Study objective: We conducted the first randomized controlled study to assess the effects of short-term 28% and 100% oxygen on PaCO(2) and peak expiratory flow rate (PEFR) in patients with acute severe asthma.
Patients and interventions: Seventy-four patients (mean age, 37.9 +/- 9.7 years [+/- SD]; PEFR, 41.0 +/- 12.1% of predicted) from two emergency departments were randomized to receive 28% or 100% oxygen during 20 min.
Results: The administration of 100% oxygen significantly increases PaCO(2) (p = 0.03) and decreases PEFR (p = 0.001) as compared with administration of 28% oxygen. PaCO(2) before and during oxygen administration correlated significantly (p = 0.001) in both groups. Patients breathing 28% oxygen experienced a PaCO(2) fall; on the contrary, patients who received 100% oxygen showed an increase in PaCO(2), particularly those with PaCO(2) before oxygen treatment > 40 mm Hg.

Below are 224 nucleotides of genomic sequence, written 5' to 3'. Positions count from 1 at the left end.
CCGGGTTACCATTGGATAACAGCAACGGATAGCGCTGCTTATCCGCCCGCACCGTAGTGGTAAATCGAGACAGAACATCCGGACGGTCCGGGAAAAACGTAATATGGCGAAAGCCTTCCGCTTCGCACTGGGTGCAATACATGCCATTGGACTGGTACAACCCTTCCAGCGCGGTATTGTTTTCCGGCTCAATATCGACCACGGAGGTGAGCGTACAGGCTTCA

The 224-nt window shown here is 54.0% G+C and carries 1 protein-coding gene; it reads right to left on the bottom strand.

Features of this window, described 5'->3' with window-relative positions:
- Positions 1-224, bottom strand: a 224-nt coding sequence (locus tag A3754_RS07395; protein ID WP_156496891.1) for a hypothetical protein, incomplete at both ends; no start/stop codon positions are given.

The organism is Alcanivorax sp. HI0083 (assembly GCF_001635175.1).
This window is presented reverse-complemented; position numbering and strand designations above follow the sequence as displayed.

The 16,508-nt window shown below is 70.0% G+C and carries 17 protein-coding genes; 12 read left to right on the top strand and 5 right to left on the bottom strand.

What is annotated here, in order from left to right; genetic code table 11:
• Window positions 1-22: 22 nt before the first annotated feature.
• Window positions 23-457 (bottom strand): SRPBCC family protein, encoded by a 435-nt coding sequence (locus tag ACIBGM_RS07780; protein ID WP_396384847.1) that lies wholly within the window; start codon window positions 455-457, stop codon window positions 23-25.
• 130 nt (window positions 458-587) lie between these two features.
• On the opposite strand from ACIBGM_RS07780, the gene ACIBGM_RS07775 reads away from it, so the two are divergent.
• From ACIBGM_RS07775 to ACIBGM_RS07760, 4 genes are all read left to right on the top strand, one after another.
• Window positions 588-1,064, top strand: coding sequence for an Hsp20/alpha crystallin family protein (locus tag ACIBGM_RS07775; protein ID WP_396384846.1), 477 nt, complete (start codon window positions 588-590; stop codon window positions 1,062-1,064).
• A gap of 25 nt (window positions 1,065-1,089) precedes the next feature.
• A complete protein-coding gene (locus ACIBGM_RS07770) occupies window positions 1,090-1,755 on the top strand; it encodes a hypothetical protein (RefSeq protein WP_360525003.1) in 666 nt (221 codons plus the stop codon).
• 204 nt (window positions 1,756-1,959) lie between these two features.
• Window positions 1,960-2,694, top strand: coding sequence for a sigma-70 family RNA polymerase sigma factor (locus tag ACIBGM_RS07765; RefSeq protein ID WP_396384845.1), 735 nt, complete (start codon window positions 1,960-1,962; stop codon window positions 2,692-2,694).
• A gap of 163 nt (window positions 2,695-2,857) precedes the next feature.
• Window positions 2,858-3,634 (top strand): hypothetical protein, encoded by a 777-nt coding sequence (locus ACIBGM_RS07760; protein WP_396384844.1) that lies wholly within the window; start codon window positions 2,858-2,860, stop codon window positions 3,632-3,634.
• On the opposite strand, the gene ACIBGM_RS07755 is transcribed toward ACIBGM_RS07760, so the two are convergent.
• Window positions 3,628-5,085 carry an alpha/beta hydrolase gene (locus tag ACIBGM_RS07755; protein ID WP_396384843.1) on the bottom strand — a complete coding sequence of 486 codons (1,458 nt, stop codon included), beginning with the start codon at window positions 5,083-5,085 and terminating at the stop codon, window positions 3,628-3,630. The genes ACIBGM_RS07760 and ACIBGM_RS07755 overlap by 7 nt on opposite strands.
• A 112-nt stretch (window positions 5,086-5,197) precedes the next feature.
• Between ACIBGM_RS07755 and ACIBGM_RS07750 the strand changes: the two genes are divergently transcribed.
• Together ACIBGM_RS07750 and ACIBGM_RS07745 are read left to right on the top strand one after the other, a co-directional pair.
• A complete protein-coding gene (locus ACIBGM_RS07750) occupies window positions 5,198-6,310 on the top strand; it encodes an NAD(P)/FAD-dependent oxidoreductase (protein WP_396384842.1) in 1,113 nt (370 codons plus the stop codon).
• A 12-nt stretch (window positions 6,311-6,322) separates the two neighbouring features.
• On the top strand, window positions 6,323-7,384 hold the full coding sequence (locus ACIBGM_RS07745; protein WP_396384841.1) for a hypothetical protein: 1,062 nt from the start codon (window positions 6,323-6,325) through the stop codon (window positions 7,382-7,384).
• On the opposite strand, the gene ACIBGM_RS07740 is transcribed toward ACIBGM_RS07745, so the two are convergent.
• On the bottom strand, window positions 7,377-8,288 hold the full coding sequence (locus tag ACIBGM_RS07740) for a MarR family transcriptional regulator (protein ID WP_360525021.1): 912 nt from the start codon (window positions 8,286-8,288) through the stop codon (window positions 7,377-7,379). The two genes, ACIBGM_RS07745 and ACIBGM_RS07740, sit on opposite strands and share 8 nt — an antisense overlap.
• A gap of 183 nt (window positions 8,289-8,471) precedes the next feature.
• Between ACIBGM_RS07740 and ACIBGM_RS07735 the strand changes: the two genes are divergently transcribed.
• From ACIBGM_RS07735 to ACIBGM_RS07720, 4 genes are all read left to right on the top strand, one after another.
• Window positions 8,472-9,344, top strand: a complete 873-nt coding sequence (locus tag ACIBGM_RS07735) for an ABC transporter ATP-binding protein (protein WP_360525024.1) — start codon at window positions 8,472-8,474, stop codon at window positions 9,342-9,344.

Conclusions: This study confirmed previous observations that oxygen dose should be variable and based on achieving and maintaining target arterial oxygen saturation measured by pulse oximetry > or = 92% rather than on prescribing predetermined concentrations or flow rates of inspired oxygen.